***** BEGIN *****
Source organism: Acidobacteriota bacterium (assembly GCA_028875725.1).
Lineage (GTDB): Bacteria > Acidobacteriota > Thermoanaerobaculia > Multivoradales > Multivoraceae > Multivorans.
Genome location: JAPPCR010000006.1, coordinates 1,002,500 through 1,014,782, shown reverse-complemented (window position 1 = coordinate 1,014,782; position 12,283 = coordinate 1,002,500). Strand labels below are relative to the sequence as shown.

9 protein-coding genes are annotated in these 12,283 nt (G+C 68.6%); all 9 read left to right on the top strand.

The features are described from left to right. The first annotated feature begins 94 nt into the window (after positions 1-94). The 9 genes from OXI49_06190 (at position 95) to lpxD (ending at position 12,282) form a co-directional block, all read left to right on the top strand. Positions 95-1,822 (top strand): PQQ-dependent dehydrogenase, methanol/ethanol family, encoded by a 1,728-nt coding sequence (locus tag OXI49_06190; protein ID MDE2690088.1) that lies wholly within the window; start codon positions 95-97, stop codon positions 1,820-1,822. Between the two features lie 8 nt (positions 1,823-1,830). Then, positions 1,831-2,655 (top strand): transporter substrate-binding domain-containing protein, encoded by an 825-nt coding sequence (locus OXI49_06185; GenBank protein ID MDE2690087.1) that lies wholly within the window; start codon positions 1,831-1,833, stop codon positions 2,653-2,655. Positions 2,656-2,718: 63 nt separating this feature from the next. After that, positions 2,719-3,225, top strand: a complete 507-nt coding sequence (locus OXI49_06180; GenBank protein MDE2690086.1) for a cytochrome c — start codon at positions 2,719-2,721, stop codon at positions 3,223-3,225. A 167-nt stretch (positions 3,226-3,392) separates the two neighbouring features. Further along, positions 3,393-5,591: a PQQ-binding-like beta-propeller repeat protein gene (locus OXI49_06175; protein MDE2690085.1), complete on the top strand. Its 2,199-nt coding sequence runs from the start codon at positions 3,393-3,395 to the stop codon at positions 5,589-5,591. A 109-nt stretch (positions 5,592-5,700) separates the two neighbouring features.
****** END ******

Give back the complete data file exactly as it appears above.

Source organism: Acidobacteriota bacterium (assembly GCA_028875725.1).
Lineage (GTDB): Bacteria > Acidobacteriota > Thermoanaerobaculia > Multivoradales > Multivoraceae > Multivorans.
Genome location: JAPPCR010000006.1, coordinates 1,002,500 through 1,014,782, shown reverse-complemented (window position 1 = coordinate 1,014,782; position 12,283 = coordinate 1,002,500). Strand labels below are relative to the sequence as shown.

9 protein-coding genes are annotated in these 12,283 nt (G+C 68.6%); all 9 read left to right on the top strand.

The features are described from left to right. The first annotated feature begins 94 nt into the window (after positions 1-94). The 9 genes from OXI49_06190 (at position 95) to lpxD (ending at position 12,282) form a co-directional block, all read left to right on the top strand. Positions 95-1,822 (top strand): PQQ-dependent dehydrogenase, methanol/ethanol family, encoded by a 1,728-nt coding sequence (locus tag OXI49_06190; protein ID MDE2690088.1) that lies wholly within the window; start codon positions 95-97, stop codon positions 1,820-1,822. Between the two features lie 8 nt (positions 1,823-1,830). Then, positions 1,831-2,655 (top strand): transporter substrate-binding domain-containing protein, encoded by an 825-nt coding sequence (locus OXI49_06185; GenBank protein ID MDE2690087.1) that lies wholly within the window; start codon positions 1,831-1,833, stop codon positions 2,653-2,655. Positions 2,656-2,718: 63 nt separating this feature from the next. After that, positions 2,719-3,225, top strand: a complete 507-nt coding sequence (locus OXI49_06180; GenBank protein MDE2690086.1) for a cytochrome c — start codon at positions 2,719-2,721, stop codon at positions 3,223-3,225. A 167-nt stretch (positions 3,226-3,392) separates the two neighbouring features. Further along, positions 3,393-5,591: a PQQ-binding-like beta-propeller repeat protein gene (locus OXI49_06175; protein MDE2690085.1), complete on the top strand. Its 2,199-nt coding sequence runs from the start codon at positions 3,393-3,395 to the stop codon at positions 5,589-5,591. A 109-nt stretch (positions 5,592-5,700) separates the two neighbouring features.